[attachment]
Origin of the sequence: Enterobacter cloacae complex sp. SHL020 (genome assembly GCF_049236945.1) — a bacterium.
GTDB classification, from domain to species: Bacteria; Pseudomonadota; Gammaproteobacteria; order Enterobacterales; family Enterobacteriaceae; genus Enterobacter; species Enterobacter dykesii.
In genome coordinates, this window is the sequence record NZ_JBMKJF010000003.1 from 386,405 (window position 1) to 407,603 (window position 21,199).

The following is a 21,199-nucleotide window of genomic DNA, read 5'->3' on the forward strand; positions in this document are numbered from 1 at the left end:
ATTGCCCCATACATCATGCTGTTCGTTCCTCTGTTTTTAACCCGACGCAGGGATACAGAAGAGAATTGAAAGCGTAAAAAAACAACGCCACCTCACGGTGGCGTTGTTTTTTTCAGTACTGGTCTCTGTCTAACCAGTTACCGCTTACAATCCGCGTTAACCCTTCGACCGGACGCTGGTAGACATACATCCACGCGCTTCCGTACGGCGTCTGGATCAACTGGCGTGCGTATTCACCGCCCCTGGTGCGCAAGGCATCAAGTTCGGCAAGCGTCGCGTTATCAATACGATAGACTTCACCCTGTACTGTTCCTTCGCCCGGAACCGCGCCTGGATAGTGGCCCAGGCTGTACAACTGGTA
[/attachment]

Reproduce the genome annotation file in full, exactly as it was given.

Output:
Origin of the sequence: Enterobacter cloacae complex sp. SHL020 (genome assembly GCF_049236945.1) — a bacterium.
GTDB classification, from domain to species: Bacteria; Pseudomonadota; Gammaproteobacteria; order Enterobacterales; family Enterobacteriaceae; genus Enterobacter; species Enterobacter dykesii.
In genome coordinates, this window is the sequence record NZ_JBMKJF010000003.1 from 386,405 (window position 1) to 407,603 (window position 21,199).

The following is a 21,199-nucleotide window of genomic DNA, read 5'->3' on the forward strand; positions in this document are numbered from 1 at the left end:
ATTGCCCCATACATCATGCTGTTCGTTCCTCTGTTTTTAACCCGACGCAGGGATACAGAAGAGAATTGAAAGCGTAAAAAAACAACGCCACCTCACGGTGGCGTTGTTTTTTTCAGTACTGGTCTCTGTCTAACCAGTTACCGCTTACAATCCGCGTTAACCCTTCGACCGGACGCTGGTAGACATACATCCACGCGCTTCCGTACGGCGTCTGGATCAACTGGCGTGCGTATTCACCGCCCCTGGTGCGCAAGGCATCAAGTTCGGCAAGCGTCGCGTTATCAATACGATAGACTTCACCCTGTACTGTTCCTTCGCCCGGAACCGCGCCTGGATAGTGGCCCAGGCTGTACAACTGGTA